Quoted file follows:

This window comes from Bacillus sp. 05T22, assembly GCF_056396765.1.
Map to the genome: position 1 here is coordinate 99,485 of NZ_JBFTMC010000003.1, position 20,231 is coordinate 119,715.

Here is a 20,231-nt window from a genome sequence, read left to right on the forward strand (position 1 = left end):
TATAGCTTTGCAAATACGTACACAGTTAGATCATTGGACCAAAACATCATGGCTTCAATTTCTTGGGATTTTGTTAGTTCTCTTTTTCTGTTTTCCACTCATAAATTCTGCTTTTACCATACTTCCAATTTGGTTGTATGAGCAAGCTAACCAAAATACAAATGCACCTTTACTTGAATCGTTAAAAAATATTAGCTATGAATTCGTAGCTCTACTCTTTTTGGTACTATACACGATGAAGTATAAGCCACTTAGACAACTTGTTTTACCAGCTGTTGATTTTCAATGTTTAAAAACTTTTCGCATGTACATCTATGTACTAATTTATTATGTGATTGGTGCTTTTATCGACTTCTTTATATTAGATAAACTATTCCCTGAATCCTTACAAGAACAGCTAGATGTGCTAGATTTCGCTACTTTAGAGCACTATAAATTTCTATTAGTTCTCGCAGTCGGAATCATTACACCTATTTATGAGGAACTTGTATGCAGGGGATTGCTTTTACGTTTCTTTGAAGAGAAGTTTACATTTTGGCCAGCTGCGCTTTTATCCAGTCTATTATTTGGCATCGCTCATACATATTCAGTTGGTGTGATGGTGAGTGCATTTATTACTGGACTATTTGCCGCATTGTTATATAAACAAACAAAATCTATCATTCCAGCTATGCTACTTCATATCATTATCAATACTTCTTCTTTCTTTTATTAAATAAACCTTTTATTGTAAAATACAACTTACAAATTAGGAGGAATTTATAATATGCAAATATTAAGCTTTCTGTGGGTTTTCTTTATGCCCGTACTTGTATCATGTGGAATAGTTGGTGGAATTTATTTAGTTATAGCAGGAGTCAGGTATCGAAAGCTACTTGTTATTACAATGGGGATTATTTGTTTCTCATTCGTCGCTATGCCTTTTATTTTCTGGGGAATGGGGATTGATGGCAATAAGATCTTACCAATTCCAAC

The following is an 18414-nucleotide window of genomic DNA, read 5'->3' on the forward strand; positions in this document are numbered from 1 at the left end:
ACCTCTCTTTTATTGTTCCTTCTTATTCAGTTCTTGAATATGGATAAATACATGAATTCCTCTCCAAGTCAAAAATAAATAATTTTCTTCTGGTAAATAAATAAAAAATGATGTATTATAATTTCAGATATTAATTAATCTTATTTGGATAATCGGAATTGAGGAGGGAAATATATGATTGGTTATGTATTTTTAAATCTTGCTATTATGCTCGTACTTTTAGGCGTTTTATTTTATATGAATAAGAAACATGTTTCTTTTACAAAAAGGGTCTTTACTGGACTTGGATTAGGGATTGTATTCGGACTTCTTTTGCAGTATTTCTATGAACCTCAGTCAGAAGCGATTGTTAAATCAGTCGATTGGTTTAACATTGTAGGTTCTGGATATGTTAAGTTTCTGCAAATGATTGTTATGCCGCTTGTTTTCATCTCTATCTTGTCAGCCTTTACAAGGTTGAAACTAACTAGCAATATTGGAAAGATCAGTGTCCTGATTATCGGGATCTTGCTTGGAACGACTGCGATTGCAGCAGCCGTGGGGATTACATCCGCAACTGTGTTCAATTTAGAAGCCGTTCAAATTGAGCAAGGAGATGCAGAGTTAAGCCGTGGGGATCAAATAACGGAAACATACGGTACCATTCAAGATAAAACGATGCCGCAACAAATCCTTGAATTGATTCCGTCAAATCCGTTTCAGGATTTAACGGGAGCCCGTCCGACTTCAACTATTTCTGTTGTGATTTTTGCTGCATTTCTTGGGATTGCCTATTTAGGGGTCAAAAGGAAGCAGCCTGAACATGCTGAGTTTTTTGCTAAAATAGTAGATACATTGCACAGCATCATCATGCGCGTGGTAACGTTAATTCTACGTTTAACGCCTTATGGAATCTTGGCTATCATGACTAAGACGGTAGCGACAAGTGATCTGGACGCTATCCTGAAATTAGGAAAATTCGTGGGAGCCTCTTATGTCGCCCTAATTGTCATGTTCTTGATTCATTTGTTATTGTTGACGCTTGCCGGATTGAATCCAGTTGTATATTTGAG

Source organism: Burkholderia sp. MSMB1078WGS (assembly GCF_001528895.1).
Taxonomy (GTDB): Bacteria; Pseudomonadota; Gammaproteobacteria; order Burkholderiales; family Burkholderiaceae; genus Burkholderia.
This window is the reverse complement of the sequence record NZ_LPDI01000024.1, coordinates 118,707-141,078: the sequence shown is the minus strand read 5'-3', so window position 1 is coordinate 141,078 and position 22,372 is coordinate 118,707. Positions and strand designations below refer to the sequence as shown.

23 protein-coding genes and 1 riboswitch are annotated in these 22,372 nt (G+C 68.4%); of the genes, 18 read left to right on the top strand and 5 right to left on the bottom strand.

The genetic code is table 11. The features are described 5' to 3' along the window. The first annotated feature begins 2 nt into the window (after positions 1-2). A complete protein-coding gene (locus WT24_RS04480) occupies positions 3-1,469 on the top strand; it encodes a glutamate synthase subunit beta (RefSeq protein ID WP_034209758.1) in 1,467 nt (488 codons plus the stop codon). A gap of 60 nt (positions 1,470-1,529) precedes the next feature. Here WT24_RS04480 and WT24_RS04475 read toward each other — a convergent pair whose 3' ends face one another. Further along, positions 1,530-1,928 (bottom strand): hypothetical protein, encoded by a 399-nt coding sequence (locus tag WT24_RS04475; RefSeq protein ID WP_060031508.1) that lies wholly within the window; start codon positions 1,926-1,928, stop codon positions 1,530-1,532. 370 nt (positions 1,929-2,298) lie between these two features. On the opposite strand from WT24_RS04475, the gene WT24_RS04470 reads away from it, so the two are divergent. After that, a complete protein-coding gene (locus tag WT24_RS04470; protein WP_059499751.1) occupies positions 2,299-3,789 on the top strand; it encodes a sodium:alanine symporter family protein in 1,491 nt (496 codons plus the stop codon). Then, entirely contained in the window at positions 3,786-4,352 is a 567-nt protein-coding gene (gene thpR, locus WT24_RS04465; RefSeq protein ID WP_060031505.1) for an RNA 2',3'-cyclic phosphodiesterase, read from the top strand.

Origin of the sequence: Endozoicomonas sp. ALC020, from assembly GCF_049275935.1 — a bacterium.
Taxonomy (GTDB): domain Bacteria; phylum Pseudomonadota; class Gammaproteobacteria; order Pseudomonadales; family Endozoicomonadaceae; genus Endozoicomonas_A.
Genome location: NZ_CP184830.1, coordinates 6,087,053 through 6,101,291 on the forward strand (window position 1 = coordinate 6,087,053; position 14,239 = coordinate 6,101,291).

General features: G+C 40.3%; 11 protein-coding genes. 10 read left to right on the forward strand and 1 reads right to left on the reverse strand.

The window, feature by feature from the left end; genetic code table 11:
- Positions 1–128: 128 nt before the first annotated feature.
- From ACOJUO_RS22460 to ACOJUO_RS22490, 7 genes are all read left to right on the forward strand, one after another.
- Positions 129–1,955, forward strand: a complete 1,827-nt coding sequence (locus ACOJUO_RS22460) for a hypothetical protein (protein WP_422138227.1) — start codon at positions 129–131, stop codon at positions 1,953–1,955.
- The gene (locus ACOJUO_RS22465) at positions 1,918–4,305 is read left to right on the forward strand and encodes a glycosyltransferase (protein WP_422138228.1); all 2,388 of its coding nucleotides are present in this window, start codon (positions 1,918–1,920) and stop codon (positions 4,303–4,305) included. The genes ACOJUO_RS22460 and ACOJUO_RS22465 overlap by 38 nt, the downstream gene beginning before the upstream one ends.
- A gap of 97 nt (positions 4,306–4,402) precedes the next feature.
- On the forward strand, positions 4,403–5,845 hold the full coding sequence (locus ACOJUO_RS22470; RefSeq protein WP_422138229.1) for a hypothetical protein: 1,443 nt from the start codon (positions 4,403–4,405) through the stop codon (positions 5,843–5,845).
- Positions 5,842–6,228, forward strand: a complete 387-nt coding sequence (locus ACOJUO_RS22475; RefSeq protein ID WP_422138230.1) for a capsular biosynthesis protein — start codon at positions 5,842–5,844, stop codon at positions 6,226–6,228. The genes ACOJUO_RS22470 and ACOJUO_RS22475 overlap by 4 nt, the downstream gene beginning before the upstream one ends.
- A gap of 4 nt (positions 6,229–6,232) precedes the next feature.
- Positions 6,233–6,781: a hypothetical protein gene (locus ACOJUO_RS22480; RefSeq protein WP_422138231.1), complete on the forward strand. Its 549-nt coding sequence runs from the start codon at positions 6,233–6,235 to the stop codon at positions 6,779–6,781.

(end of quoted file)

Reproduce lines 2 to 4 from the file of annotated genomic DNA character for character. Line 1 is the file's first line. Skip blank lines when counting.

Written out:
Map to the genome: position 1 here is coordinate 99,485 of NZ_JBFTMC010000003.1, position 20,231 is coordinate 119,715.

Here is a 20,231-nt window from a genome sequence, read left to right on the forward strand (position 1 = left end):
TATAGCTTTGCAAATACGTACACAGTTAGATCATTGGACCAAAACATCATGGCTTCAATTTCTTGGGATTTTGTTAGTTCTCTTTTTCTGTTTTCCACTCATAAATTCTGCTTTTACCATACTTCCAATTTGGTTGTATGAGCAAGCTAACCAAAATACAAATGCACCTTTACTTGAATCGTTAAAAAATATTAGCTATGAATTCGTAGCTCTACTCTTTTTGGTACTATACACGATGAAGTATAAGCCACTTAGACAACTTGTTTTACCAGCTGTTGATTTTCAATGTTTAAAAACTTTTCGCATGTACATCTATGTACTAATTTATTATGTGATTGGTGCTTTTATCGACTTCTTTATATTAGATAAACTATTCCCTGAATCCTTACAAGAACAGCTAGATGTGCTAGATTTCGCTACTTTAGAGCACTATAAATTTCTATTAGTTCTCGCAGTCGGAATCATTACACCTATTTATGAGGAACTTGTATGCAGGGGATTGCTTTTACGTTTCTTTGAAGAGAAGTTTACATTTTGGCCAGCTGCGCTTTTATCCAGTCTATTATTTGGCATCGCTCATACATATTCAGTTGGTGTGATGGTGAGTGCATTTATTACTGGACTATTTGCCGCATTGTTATATAAACAAACAAAATCTATCATTCCAGCTATGCTACTTCATATCATTATCAATACTTCTTCTTTCTTTTATTAAATAAACCTTTTATTGTAAAATACAACTTACAAATTAGGAGGAATTTATAATATGCAAATATTAAGCTTTCTGTGGGTTTTCTTTATGCCCGTACTTGTATCATGTGGAATAGTTGGTGGAATTTATTTAGTTATAGCAGGAGTCAGGTATCGAAAGCTACTTGTTATTACAATGGGGATTATTTGTTTCTCATTCGTCGCTATGCCTTTTATTTTCTGGGGAATGGGGATTGATGGCAATAAGATCTTACCAATTCCAAC